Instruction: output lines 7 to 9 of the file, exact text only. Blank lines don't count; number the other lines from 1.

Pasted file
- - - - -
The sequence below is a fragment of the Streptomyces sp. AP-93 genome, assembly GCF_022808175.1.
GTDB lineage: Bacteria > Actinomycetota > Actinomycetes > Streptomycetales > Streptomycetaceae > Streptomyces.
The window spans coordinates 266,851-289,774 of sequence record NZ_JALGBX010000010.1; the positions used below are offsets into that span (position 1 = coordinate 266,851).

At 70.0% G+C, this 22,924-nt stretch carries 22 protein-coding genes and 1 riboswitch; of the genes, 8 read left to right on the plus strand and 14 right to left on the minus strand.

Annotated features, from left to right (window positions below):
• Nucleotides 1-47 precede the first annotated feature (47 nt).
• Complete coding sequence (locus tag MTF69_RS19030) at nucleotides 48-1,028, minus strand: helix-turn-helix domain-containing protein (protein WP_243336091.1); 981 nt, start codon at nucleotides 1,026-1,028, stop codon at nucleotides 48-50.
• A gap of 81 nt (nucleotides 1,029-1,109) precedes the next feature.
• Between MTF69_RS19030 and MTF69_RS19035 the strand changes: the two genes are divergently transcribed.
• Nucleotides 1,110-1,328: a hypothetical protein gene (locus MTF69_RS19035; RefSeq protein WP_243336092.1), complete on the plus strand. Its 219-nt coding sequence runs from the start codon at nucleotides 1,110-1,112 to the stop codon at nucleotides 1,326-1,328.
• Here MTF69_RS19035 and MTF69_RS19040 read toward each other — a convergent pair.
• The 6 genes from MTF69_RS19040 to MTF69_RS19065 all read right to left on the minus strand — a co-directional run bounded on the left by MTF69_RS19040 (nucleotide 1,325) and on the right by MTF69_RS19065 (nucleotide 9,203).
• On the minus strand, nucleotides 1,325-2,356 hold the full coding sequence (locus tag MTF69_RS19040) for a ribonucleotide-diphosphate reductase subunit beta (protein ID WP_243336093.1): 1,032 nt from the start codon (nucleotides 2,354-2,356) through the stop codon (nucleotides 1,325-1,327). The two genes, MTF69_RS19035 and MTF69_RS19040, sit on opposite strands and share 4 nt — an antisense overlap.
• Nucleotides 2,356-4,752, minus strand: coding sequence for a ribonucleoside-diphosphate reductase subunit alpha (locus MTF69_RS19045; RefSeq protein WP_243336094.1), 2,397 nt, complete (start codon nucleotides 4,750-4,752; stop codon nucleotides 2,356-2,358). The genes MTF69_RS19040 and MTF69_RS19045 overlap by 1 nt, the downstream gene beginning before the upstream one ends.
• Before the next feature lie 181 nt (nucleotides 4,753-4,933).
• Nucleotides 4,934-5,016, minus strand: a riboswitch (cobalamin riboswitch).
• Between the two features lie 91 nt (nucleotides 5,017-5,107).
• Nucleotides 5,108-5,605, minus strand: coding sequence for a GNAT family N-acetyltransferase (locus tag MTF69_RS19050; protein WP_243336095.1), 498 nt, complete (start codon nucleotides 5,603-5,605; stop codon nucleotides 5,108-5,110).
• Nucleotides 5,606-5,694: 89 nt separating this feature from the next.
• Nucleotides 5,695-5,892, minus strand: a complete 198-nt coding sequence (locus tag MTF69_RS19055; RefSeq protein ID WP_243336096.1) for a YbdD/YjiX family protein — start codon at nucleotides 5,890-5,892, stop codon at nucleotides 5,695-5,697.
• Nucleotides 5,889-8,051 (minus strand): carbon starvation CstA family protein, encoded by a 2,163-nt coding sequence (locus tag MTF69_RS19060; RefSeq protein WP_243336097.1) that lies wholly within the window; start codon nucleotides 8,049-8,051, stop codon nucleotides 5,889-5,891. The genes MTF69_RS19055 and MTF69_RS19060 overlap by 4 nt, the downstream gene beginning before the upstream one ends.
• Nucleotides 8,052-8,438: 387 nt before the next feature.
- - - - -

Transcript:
• Complete coding sequence (locus tag MTF69_RS19030) at nucleotides 48-1,028, minus strand: helix-turn-helix domain-containing protein (protein WP_243336091.1); 981 nt, start codon at nucleotides 1,026-1,028, stop codon at nucleotides 48-50.
• A gap of 81 nt (nucleotides 1,029-1,109) precedes the next feature.
• Between MTF69_RS19030 and MTF69_RS19035 the strand changes: the two genes are divergently transcribed.